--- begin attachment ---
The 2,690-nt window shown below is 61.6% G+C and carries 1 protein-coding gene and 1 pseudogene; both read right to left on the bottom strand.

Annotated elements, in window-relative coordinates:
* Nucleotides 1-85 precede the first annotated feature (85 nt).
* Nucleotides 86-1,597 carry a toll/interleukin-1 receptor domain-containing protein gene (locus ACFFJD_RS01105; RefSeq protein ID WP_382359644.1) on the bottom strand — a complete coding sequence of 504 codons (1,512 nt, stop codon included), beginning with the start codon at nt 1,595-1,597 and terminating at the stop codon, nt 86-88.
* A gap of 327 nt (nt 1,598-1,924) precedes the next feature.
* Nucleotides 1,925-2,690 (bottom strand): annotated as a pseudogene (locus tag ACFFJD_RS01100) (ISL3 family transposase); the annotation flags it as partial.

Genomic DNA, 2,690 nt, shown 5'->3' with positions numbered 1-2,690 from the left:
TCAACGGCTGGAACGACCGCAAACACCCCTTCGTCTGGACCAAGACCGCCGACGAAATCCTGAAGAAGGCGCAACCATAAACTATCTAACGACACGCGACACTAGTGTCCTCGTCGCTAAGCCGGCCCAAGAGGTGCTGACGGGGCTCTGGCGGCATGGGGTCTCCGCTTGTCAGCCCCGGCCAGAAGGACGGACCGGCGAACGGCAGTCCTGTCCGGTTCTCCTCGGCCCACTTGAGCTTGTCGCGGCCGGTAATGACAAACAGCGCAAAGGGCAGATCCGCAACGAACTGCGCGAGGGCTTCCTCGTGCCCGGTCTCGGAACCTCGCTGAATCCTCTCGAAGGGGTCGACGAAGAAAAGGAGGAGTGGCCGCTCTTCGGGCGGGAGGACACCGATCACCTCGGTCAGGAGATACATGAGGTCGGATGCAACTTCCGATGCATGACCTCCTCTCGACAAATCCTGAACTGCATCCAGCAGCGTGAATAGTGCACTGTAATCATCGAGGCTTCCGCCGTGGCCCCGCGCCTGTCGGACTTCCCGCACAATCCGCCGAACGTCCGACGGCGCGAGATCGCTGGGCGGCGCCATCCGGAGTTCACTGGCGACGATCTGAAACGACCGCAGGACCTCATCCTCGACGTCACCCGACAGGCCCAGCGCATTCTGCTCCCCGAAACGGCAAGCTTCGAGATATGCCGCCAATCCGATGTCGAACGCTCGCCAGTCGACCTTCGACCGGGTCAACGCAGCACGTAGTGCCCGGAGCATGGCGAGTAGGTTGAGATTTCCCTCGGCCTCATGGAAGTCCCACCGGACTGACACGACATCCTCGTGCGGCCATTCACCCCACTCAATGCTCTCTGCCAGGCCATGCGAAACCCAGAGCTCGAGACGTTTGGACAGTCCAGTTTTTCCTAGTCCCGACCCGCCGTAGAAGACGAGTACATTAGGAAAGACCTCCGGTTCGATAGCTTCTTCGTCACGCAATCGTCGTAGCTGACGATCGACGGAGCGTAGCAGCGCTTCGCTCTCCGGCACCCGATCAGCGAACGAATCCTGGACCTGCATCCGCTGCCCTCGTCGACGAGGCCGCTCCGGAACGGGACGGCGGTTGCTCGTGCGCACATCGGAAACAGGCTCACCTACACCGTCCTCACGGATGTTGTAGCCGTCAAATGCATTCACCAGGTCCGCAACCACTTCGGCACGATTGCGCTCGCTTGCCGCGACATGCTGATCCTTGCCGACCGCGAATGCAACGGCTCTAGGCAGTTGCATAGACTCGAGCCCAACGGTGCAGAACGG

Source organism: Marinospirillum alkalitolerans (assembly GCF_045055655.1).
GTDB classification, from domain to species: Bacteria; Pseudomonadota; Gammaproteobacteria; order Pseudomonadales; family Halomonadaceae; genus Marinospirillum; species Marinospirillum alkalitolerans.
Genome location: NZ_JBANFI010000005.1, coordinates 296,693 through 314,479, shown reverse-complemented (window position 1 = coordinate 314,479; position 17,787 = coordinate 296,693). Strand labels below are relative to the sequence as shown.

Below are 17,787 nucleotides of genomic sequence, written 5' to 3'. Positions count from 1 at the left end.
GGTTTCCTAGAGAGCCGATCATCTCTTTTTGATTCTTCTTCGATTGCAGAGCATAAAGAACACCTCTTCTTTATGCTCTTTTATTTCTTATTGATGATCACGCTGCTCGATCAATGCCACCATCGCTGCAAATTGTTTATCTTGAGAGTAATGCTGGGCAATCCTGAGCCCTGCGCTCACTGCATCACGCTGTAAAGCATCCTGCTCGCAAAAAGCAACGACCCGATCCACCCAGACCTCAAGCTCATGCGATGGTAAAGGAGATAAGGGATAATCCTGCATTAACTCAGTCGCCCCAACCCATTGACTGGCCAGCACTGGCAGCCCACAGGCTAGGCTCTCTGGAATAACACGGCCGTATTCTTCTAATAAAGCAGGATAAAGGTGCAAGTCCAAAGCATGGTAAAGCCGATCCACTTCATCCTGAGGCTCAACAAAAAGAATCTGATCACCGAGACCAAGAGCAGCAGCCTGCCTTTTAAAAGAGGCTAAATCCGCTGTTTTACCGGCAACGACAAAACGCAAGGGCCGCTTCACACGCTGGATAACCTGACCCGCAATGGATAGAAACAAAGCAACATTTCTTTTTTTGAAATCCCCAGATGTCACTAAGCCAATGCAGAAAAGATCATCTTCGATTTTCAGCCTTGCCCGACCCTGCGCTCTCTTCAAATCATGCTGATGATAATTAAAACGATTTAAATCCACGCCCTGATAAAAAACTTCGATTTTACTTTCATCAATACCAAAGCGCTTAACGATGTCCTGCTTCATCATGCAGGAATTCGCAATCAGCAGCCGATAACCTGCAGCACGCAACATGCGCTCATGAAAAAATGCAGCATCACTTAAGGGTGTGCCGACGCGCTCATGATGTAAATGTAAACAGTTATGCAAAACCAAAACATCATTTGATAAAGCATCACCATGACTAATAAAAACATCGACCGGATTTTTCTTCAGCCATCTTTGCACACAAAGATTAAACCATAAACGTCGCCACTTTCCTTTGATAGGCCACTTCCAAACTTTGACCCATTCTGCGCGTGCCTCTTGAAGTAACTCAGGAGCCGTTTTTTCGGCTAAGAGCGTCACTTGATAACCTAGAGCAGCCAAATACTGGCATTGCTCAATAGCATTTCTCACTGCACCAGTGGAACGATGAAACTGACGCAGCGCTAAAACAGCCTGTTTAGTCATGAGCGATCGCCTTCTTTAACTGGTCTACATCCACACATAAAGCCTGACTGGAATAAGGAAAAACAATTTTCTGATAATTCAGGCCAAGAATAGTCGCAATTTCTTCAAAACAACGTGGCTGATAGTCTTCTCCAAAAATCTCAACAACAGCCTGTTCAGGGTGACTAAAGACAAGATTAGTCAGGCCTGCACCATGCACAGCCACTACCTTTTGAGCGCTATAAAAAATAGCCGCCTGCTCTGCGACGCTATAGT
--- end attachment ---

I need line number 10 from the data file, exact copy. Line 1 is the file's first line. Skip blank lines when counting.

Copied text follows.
GTDB classification, from domain to species: Bacteria; Pseudomonadota; Gammaproteobacteria; order Pseudomonadales; family Halomonadaceae; genus Marinospirillum; species Marinospirillum alkalitolerans.